My daughter chose white, so I went with it. Next, I needed to stabilize the area that I was embroidering with permanent, cut-away stabilizer. I use OESD’s fusible polymesh for knits and have had wonderful results.
I cut two layers, and then fused (ironed) them on the back of the shirt, one layer at a time. Remember not to move the fabric until it has cooled.
Hoop the appropriate-sized hoop with tear-away stabilizer. I use Stabilstick so that I can place my shirt directly on the stabilizer, instead of having to spray the stabilizer with adhesive.
The Stabilstick has paper on the adhesive side. Simply score it with a pin, and tear the paper away.
With a pen, mark the center of your hoop.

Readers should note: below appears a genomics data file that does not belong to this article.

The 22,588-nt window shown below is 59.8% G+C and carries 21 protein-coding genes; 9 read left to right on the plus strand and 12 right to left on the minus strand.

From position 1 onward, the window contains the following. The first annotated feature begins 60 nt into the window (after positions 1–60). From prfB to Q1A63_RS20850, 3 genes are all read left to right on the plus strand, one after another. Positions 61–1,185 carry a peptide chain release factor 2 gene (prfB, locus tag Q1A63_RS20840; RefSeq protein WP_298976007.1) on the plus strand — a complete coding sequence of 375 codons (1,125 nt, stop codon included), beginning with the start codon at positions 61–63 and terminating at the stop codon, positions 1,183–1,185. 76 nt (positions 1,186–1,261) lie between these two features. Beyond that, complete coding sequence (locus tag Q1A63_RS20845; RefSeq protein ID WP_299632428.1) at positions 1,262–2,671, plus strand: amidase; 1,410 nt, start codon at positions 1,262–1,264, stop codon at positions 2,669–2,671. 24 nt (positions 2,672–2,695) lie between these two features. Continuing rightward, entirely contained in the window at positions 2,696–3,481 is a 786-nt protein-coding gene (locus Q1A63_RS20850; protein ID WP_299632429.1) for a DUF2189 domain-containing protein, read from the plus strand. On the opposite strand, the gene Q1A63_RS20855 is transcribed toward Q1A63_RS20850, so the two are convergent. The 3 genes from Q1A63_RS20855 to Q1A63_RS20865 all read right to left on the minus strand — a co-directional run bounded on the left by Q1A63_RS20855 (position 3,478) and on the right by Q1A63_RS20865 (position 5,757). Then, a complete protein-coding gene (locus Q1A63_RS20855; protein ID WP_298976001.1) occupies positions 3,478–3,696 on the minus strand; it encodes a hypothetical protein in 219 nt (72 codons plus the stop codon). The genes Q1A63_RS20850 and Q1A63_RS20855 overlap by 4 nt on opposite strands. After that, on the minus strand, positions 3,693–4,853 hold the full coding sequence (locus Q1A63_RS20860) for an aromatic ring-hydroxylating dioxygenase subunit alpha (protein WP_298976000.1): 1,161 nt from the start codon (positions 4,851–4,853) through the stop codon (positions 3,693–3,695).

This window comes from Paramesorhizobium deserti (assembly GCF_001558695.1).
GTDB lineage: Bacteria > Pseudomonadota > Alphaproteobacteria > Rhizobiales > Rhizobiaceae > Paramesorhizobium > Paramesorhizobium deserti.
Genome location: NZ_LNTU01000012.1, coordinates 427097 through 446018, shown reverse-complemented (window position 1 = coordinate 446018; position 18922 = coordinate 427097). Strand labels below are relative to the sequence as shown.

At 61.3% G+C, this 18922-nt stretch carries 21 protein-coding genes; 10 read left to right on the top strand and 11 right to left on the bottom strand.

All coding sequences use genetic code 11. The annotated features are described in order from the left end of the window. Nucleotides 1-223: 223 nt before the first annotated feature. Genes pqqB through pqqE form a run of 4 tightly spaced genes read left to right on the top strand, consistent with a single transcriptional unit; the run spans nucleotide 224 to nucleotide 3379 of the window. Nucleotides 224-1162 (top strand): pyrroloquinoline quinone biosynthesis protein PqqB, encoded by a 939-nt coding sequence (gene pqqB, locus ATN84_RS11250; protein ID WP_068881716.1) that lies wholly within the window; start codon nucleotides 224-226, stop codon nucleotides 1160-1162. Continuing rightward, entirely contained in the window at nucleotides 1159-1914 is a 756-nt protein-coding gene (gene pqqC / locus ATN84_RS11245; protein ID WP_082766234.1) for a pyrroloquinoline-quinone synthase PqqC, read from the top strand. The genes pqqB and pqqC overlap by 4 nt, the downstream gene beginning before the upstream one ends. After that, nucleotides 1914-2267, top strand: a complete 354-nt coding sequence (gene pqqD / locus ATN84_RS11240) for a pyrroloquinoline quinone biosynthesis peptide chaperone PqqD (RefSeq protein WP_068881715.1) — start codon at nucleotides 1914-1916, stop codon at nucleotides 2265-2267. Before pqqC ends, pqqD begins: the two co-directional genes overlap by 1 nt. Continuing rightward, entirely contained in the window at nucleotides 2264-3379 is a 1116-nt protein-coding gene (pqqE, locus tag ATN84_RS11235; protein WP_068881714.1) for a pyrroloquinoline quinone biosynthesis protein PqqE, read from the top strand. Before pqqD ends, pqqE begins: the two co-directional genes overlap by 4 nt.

Mark the outline of the embroidery area and the center of where you want the embroidery to go. on the reverse side of the shirt and on the stabilizer.
Align the centers and stick and smooth one side of the shirt to the tear-away stabilizer. Then, smooth the other side on also.
Remember to put a stretch, ball-point, or jersey needle in your machine! My machine allows me to digitize and resize embroidery directly in the machine.
Embroider. and remove from the machine.
Turn the shirt inside out and pin the sides with special ball-point needles. If you don’t have ball-point needles, be sure to pin within the seam allowance because you may tear the knit fabric.
Set your machine to either a stretch-stitch or, if you do not have a special stitch, then to a zig-zag. Because the knit stretches, you risk threads breaking with wear – a straight stitch does not stretch, but the zig-zag will. This is especially important for areas of knits that are going to be stretched, such as the head opening and the bottom.